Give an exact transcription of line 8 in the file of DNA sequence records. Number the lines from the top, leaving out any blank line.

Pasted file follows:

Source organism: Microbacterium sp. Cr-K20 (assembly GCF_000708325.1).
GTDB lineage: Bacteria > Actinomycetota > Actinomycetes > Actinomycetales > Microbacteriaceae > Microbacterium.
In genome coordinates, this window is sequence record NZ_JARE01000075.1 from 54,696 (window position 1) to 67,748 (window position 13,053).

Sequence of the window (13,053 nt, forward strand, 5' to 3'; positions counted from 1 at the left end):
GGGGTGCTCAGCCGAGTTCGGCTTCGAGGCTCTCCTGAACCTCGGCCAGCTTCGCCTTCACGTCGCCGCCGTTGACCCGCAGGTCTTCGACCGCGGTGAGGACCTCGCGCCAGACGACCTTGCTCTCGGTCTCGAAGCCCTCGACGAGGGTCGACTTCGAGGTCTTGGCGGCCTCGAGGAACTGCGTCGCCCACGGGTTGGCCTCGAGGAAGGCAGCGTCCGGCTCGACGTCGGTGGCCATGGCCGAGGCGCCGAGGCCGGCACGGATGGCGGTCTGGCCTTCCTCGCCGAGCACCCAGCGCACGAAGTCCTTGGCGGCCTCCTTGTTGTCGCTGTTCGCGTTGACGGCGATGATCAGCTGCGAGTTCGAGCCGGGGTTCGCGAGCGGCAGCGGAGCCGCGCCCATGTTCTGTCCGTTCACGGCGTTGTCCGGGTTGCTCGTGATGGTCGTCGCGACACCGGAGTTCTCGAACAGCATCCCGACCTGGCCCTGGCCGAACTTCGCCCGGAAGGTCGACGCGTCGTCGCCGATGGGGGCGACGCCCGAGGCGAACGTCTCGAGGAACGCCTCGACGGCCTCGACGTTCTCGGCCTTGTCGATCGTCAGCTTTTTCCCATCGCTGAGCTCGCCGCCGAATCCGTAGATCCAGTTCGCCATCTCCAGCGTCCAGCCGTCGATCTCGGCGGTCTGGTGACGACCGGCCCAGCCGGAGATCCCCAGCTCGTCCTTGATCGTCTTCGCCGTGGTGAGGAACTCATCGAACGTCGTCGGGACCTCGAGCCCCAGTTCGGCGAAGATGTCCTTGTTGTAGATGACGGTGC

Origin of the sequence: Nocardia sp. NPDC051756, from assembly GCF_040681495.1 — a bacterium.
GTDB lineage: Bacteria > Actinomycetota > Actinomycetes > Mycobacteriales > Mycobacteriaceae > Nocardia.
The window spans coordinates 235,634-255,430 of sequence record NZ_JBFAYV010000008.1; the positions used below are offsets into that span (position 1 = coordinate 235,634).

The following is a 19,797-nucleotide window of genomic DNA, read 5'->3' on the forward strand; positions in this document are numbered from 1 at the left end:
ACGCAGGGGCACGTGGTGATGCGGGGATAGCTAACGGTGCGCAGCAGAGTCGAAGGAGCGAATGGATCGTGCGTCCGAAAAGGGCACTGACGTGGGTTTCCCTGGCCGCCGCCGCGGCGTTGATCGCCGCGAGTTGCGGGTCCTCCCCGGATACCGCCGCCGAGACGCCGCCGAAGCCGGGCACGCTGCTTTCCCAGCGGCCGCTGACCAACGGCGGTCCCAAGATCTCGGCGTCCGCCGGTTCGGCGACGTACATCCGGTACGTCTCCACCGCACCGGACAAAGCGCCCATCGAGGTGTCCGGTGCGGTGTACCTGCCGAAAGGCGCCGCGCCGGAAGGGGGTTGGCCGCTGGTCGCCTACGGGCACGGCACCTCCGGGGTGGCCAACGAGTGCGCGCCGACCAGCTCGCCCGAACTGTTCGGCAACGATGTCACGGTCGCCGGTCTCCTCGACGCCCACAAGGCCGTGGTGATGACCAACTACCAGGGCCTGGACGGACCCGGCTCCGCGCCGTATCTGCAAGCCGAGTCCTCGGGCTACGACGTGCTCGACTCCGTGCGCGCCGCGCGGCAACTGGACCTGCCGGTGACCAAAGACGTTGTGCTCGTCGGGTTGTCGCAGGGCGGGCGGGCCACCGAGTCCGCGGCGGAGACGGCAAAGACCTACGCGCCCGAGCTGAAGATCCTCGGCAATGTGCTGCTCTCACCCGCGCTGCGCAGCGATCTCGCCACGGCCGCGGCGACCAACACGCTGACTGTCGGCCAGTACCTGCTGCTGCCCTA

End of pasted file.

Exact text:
The window spans coordinates 235,634-255,430 of sequence record NZ_JBFAYV010000008.1; the positions used below are offsets into that span (position 1 = coordinate 235,634).